THE FIVE BEST BOND MOVIES
…in order of release:
From Russia with Love has some pacing issues, but there’s no denying its place here. While the Bond series (and Bond himself) were still finding their footing, From Russia with Love is an upgrade from the relatively low-key Dr. No. The plot is more espionage than straight-up action, but many of the series’ more outlandish staples are introduced here. We get the first appearance of Q, who presents Bond with a very unorthodox suitcase. We get the first semi-appearance of Blofeld, leader of SPECTRE and nemesis of Bond for the next several entries, as well as Rosa Klepp (the crazy bitch with the poison-tipped knife in her shoe) and henchman Robert Shaw, who likes ordering red wine with fish, and slugs it out with Bond on a train in one of the movie’s best scenes. Though it was largely eclipsed by Goldfinger, From Russia with Love is an important Bond entry, and not to be missed.
Goldfinger makes just about every Bond best-of list, and why the fuck not? Though it’s the third Bond movie, it’s the first to truly establish the formula that would become a template for most future installments: an outlandish plot, exotic locales, plenty of action, women, gadgets, one-liners, a catchy theme song and a larger-than-life villain and henchman. Sean Connery knew Bond like the back of his hand by this point, but had not yet grown tired of the role like he had by You Only Live Twice and Diamonds Are Forever. It’s filled with many of what would become iconic moments and lines (“No, Mr. Bond, I expect you to die!“), the title villain is suitably crazy, and his henchman Oddjob is one of the series’ most memorable. Goldfinger has it all.
The Spy Who Loved Me Roger Moore’s 15-year tenure as Bond brought about some of the franchise’s worst entries, but count this one among the best. After two ridiculous and silly movies (Live and Let Die, The Man with the Golden Gun), the campiness was toned down in favor of a legit (though still plenty over-the-top) spy adventure. Like Connery in Goldfinger, Moore was fully settled into the role by this point, and he exhibits the sort of daft charm that makes you realize why producers chose him after losing Connery. While the main villain is pretty standard-order (neat underwater lair aside), the movie introduces Jaws, who ends up being the most memorable henchman since Oddjob. The pre-credit sequence is among the series’ best, leading into Carly Simon’s theme song, which is also among the series’ best. A lot of Connery devotees (and casual Bond fans in general) tend to overlook or dismiss the Roger Moore movies, and in doing so miss out on one of Bond’s best outings.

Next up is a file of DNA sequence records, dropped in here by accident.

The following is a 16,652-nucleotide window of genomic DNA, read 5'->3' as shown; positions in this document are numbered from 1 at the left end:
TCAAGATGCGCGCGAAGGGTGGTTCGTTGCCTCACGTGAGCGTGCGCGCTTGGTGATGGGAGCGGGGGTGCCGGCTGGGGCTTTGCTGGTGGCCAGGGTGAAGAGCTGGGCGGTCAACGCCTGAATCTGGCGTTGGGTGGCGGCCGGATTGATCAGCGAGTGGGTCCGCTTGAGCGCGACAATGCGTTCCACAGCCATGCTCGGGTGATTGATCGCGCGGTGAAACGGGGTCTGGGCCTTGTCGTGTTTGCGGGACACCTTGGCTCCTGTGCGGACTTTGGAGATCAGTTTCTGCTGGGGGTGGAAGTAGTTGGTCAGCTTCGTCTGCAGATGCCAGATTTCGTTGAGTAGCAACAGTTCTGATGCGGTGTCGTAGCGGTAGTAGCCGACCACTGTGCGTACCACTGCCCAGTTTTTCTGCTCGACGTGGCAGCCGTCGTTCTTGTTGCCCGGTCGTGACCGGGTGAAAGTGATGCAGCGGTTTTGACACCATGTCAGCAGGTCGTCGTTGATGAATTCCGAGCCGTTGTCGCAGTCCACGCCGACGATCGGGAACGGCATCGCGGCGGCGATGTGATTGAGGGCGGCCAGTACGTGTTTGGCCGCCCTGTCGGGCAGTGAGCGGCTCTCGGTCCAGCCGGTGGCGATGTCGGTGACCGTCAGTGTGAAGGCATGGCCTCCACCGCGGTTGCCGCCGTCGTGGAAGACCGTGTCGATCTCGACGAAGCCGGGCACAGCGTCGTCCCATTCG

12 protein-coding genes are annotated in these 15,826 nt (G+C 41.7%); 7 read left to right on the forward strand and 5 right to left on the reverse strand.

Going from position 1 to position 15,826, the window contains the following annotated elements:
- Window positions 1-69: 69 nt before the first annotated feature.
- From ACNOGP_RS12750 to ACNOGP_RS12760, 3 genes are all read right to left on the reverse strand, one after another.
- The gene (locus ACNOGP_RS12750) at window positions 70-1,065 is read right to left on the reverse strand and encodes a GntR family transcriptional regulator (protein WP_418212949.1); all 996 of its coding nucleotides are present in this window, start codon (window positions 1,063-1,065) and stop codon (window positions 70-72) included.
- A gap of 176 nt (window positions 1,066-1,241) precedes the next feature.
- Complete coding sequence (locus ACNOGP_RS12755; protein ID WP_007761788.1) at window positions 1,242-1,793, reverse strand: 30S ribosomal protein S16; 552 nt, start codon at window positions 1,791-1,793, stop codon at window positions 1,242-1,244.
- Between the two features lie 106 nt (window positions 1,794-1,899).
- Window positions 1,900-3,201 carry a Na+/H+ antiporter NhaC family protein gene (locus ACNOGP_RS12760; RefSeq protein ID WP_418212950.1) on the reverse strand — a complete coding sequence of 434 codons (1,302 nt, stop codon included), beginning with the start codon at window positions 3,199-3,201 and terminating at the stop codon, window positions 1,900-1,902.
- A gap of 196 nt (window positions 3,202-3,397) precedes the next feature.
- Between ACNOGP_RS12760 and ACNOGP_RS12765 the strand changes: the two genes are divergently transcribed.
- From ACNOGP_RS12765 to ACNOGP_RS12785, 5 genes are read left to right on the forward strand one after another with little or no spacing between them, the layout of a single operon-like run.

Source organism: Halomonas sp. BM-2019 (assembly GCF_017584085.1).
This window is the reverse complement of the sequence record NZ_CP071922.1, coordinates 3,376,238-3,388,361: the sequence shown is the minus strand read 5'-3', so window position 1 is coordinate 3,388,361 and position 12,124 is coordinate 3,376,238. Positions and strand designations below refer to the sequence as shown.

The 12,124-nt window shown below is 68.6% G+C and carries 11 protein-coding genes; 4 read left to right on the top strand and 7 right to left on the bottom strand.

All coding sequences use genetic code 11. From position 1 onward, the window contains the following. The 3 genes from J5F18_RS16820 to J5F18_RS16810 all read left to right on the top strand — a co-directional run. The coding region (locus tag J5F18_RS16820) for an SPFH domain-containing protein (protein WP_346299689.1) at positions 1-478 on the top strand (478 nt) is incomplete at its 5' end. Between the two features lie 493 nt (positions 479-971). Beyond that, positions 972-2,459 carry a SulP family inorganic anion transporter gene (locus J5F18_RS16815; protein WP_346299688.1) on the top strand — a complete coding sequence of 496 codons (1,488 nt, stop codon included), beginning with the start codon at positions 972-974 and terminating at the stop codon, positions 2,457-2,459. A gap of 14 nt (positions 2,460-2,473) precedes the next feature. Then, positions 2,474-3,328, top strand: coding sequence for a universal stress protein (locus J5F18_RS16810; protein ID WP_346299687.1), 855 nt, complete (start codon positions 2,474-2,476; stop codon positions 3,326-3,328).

GoldenEye was a small miracle in ways. After the lackluster box office performance of Licence to Kill and the legal troubles of MGM put Bond on ice for several years, producers faced the daunting task of reintroducing the superspy in the post-Cold War ’90s. Pierce Brosnan made a formidable Bond, after initially being offered the role following Roger Moore’s departure but unable to commit due to his work on Remington Steele. Sean Bean is equally great as a former 00 agent-turned villain, and the personal connection between hero and villain is a first for the series. Famke Janssen and Alan Cumming chew up half of the scenery, but the rest of the movie hits all the right notes, with Judi Dench (as the first memorable M since Bernard Lee) calling Bond a “sexist, misogynist dinosaur”, and Desmond Llewelyn returning as Q, who sadly had aged quite a bit in the six-year layoff.
Casino Royale Of course this would make the list – what did you expect? After bringing the franchise back from the dead in 1995 with GoldenEye, director Martin Campbell did it again in 2006 (seriously, why in the fuck don’t they just hire him to direct every movie?). Some were up in arms over Daniel Craig’s casting (a blond Bond? wtf) but all were pretty much silenced once they saw the end product. Though some over-excited people have claimed it’s the perfect Bond movie, it’s not; it runs too long, and while the third-act romantic vacation is necessary to set up the tragic ending, it feels clunky and out of place. In short, the movie dies with Le Chiffre, but until then it’s a taut rollercoaster of a movie, that manages to make a game of poker just as exciting as a shootout.